NAVY DOGFIGHT BEGINS: India Opens Talks With Boeing & Dassault

The Indian Navy has officially opened vendor discussions with Boeing Defense and Dassault Aviation under its most ambitious current aviation thrust, a quest for 57 multirole fighters to operate off its future aircraft carriers. Livefist can confirm that while the navy did receive four responses in response to its call for information last year, only two are being regarded as ‘serious contenders’.

A top Indian Navy aviation and procurement officer confirmed proceedings on the Multirole Carrier Borne Fighter (MRCBF) project to Livefist. He said, “We are treating only  two of the responses as being from serious and ready contenders. This is in the interests of our current requirements and timelines.”

As projected here on Livefist before, the contest is progressing as a direct face-off between Boeing’s F/A-18 Block III Super Hornet and a modified version of Dassault’s Rafale M F3R standard. Livefist can confirm that the Indian Navy isn’t regarding by the same measure of seriousness the two other responses it has received — from Russia for the MiG-29K and from Sweden’s Saab for the concept Gripen Maritime. It is all but official, therefore, that these last two contenders don’t have a place in the potential race.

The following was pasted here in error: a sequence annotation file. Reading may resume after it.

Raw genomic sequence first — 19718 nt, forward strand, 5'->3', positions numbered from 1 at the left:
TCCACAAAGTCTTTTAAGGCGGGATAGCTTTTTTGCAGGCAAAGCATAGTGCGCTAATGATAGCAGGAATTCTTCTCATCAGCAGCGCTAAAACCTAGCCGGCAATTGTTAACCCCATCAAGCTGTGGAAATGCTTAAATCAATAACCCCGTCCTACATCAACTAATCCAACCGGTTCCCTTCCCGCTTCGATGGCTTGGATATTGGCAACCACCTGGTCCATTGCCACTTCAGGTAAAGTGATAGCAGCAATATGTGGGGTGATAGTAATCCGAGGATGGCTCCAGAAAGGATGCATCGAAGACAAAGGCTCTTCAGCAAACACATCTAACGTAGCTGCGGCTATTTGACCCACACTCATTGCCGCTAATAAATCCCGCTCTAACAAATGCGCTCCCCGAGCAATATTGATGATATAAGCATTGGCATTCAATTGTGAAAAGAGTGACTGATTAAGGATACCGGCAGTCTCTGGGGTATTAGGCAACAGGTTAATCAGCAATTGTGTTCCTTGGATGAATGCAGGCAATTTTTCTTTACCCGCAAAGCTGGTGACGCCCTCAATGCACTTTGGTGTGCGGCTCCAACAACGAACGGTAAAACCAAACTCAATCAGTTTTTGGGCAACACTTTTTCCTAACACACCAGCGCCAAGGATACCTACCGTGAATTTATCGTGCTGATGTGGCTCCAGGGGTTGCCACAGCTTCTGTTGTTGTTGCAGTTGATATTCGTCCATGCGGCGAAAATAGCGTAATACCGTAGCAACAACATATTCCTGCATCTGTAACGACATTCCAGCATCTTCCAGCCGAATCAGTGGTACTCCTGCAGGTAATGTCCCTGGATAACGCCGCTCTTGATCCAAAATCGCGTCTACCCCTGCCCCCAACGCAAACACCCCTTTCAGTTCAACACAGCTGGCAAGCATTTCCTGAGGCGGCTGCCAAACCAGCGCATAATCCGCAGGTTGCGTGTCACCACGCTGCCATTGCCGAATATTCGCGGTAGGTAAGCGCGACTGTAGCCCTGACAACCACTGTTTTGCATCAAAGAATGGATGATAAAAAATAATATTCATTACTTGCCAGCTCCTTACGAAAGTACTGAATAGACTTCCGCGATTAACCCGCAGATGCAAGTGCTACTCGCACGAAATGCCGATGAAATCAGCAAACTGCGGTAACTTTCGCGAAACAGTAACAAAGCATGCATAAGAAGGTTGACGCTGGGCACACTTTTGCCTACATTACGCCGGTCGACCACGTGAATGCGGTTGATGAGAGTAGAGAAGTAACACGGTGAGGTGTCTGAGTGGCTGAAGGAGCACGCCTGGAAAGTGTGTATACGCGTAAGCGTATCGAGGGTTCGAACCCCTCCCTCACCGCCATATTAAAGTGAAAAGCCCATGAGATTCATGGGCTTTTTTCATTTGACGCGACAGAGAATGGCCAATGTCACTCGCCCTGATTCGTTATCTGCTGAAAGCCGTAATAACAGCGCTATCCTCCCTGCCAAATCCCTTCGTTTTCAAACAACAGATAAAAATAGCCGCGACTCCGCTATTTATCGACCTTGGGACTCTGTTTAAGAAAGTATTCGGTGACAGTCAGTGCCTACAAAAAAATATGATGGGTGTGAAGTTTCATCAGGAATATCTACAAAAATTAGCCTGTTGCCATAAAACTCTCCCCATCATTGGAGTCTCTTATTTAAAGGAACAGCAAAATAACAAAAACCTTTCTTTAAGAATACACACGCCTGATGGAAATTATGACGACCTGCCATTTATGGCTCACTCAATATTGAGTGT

A request for proposal (RfP) process for the 57 naval fighters, to be executed under the Strategic Partnership (SP) model, could begin later this year. The navy is in the process of finetuning operational staff requirements before freezing naval air staff requirements (NASR).

While the navy hasn’t stipulated engine numbers and launch configuration in its RFI sent out last year, Livefist gathers that planners are steeply inclined towards catapult launch (CATOBAR) operations, all but confirming that India’s future aircraft carriers (IAC-2 onwards) will be flat-top vessels, rather than the ski-jump fitted aircraft carriers it has operated thus far (barring the original INS Vikrant in its early configuration). India’s first indigenous aircraft carrier, the new Vikrant-class, will be a ski-jump fitted ship like the INS Vikramaditya and INS Viraat before it.

Both Boeing and Dassault have invested energies in attempting to persuade the Indian Navy that the F/A-18 and Rafale, respectively, are capable of operations of a ski-jump fitted carrier, even if they’re design-built for launches off a catapult system. It is understood that the Indian Navy has officially requested data on simulations conducted by both companies in this regard.